[Satellite News 08-03-12] NASA has issued $1.1 billion in contracts to private-sector aerospace companies to develop and launch rockets that will carry its next-generation manned spaceflight missions into space, NASA Administrator Charles Bolden announced Aug. 3. The winners of the massive Commercial Crew Integrated Capability (CCiCap) contract awards were: SpaceX; Sierra Nevada Corp. (SNC); and Boeing, which develops spacecraft using rocket engines made by Pratt & Whitney Rocketdyne. Bolden said NASA would provide seed money to the winners, allowing them to compete and create a new private-sector manned spaceflight sector.
The CCiCap awards represent a critical part of NASA’s Commercial Crew Development (CCD) program, which aims to bring astronauts to and from the International Space Station (ISS). The United States’ only current option to send astronauts to the ISS requires paying $63 million for rides on Russia’s Soyuz rocket.
Boeing won the largest of the three awards, raking in $460 million to develop a space capsule that will be ready for test flights by 2016. Boeing engineers will build a seven-person Crew Space Transportation-100 spacecraft that is designed to fly atop a United Launch Alliance (ULA) Atlas 5 rocket.
“Today award demonstrates NASA’s confidence in Boeing’s approach to provide commercial crew transportation services for the ISS,” Boeing Vice President and General Manager of Space Exploration, John Elbon said in a statement. “It is essential for the ISS and the nation that we have adequate funding to move at a rapid pace toward operations so the United States does not continue its dependence on a single system for human access to the ISS.”
SpaceX won a $440 million contract with NASA to develop the successor to the retired NASA Space Shuttle. SpaceX expects to undertake its first manned flight by 2015 – a timetable that will depend on the continued development of the company’s Falcon 9 rocket and Dragon spacecraft combination. SpaceX’s Dragon is initially being used to transport cargo to the ISS, as it developed the original concept for both the capsule and it Falcon 9 launcher to handle manned missions.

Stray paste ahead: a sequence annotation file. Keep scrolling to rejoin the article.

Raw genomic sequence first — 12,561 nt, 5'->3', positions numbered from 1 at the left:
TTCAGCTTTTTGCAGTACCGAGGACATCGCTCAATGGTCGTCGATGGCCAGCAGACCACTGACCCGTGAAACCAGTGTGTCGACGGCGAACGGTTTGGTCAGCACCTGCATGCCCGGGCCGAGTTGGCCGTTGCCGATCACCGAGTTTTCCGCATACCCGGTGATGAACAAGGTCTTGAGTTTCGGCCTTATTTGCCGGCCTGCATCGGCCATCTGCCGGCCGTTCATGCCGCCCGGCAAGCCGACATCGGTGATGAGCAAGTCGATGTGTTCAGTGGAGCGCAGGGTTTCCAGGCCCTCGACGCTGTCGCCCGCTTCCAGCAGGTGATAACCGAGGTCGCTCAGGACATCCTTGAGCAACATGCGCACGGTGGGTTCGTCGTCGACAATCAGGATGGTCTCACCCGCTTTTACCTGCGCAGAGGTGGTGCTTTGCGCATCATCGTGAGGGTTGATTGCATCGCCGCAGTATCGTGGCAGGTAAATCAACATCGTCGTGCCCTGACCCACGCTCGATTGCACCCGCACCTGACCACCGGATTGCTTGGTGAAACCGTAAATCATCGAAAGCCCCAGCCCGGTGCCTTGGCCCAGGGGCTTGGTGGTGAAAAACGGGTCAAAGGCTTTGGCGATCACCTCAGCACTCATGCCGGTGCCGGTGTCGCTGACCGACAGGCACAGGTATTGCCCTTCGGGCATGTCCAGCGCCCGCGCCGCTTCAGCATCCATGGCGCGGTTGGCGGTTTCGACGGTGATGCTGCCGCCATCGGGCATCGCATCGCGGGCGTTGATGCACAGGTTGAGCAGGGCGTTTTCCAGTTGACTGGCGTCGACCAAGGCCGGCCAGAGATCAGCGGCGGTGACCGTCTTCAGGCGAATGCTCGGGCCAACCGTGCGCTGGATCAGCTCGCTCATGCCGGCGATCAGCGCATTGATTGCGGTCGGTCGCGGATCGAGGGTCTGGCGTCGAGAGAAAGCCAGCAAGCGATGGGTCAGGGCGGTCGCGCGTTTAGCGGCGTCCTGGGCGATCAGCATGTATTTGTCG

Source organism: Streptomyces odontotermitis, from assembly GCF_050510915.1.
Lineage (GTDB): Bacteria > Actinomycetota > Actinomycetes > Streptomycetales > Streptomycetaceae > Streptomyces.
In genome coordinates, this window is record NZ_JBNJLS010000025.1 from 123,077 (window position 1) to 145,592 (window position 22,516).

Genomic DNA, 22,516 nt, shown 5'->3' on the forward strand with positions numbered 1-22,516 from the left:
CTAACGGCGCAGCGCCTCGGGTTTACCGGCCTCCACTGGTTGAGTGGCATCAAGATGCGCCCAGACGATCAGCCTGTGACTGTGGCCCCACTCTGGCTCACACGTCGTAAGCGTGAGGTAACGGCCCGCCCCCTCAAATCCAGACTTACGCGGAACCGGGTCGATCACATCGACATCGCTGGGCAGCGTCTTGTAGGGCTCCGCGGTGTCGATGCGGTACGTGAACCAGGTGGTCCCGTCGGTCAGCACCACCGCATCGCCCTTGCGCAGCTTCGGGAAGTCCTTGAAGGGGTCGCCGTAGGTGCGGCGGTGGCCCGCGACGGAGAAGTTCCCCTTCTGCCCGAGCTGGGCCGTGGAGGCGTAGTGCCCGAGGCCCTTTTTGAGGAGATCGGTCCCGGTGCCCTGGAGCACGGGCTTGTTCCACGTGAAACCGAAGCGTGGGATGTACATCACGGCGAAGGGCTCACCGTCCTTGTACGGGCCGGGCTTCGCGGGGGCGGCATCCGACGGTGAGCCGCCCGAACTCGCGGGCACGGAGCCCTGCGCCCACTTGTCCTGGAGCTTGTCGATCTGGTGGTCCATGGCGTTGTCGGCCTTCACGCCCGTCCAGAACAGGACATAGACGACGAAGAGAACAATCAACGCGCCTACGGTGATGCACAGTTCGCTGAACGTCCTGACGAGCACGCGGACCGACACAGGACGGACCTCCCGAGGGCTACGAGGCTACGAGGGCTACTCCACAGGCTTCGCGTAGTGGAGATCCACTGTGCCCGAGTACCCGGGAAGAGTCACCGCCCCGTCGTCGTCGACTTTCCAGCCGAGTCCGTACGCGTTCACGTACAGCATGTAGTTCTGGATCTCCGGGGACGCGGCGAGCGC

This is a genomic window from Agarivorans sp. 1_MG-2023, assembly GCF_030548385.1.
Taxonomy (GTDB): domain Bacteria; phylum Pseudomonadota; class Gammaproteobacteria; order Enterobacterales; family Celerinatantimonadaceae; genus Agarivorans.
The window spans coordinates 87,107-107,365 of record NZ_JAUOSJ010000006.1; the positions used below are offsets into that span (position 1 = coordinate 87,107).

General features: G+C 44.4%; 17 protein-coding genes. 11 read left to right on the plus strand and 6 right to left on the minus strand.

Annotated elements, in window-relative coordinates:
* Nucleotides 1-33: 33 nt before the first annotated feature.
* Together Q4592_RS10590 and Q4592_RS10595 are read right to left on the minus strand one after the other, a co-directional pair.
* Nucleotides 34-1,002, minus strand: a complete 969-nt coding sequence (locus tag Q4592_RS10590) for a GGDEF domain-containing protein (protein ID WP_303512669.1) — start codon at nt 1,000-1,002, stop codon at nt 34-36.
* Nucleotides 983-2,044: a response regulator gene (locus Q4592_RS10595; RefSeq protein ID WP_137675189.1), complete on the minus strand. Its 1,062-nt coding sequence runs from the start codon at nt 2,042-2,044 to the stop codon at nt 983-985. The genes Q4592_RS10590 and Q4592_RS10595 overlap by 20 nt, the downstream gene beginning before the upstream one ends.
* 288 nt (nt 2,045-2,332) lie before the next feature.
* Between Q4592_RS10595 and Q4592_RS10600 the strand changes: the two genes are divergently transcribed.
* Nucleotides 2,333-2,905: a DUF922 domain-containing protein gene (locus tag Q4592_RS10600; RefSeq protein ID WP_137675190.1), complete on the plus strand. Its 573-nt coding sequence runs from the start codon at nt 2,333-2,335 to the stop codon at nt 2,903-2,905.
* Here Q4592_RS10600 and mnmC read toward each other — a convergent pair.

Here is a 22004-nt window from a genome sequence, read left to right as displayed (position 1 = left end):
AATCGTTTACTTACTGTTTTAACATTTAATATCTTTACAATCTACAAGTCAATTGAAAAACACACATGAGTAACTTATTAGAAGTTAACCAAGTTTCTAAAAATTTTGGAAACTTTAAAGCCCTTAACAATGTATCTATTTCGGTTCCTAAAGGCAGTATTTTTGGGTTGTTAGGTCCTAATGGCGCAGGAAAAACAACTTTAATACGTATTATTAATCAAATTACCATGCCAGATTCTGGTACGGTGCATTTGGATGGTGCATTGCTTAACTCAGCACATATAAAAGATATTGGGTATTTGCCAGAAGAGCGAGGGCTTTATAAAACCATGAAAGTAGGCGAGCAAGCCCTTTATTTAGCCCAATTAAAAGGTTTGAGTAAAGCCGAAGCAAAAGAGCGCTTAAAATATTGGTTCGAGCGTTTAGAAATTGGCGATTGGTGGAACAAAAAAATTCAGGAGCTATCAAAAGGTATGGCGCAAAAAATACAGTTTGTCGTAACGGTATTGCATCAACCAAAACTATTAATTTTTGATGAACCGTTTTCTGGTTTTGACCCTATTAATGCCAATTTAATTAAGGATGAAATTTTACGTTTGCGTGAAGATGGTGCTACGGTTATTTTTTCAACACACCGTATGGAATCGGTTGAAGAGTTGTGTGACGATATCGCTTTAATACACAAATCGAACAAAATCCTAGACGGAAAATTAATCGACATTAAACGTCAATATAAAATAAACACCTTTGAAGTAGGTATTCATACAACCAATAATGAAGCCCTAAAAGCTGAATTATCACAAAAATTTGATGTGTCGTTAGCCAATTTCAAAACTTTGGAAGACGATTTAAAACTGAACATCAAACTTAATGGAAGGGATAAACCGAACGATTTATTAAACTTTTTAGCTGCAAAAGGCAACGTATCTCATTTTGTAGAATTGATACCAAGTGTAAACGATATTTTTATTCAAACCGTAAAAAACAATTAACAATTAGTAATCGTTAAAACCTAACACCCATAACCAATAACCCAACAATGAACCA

“This is a decisive milestone in human spaceflight and sets an exciting course for the next phase of American space exploration,” SpaceX CEO and Chief Designer Elon Musk said in a statement. “SpaceX, along with our partners at NASA, will continue to push the boundaries of space technology … We will perform stringent safety and mission-assurance analyses to demonstrate that all these systems meet NASA requirements. With a minimal number of stage separations, all-liquid rocket engines that can be throttled and turned off in an emergency, engine-out capability during ascent, and powered abort capability all the way to orbit, the Falcon 9-Dragon combination will be the safest spacecraft ever developed.”
SpaceX will make the final modifications necessary to prepare Dragon to safely transport astronauts into space under the CCiCap initiative’s base period. The company, like Boeing, plans to include seats for seven astronauts in its design.
SpaceX also said it would demonstrate that Dragon will be able to escape a launch-pad emergency by firing integrated SuperDraco engines to carry its spacecraft safely to the ocean. SpaceX also will conduct an in-flight abort test that allows Dragon to escape at the moment of maximum aerodynamic drag.
“We also will develop a breakthrough propulsive landing system for gentle ground touchdowns on legs, as well as provide refinements and rigorous testing of essential aspects of Dragon’s design, including life-support systems and an advanced cockpit design complete with modern human interfaces,” said Musk.
SNC confirmed that NASA awarded $212.5 million to the company’s Dream Chaser Space System as part of the CCiCap program. The 21-month long contract requires SNC to create a commercial human transportation system to low-Earth orbit and will begin this month. SNC Corporate Vice President and Head of Space Systems President Mark Sirangelo said the company plans to complete development of the Dream Chaser Space System and transport crews to space as early as 2016.
“This award will allow our Program to continue to make great strides in the development of the Dream Chaser Space System,” Sirangelo said in a statement. “SNC has integrated the efforts of its powerful team of leading aerospace companies, academic institutions, and NASA Centers to significantly advance the development of the Dream Chaser orbital crew vehicle and the associated mission, ground, and crew systems, as well as launch vehicle integration. To date, the SNC team has completed 19 milestones; including a full system preliminary design review and first captive carry flight, in addition to a significant number of additional tasks. The remaining milestone under the second round of NASA funding will be an approach and landing test scheduled for later this year, mirroring the first flight test of the Space Shuttle Program.”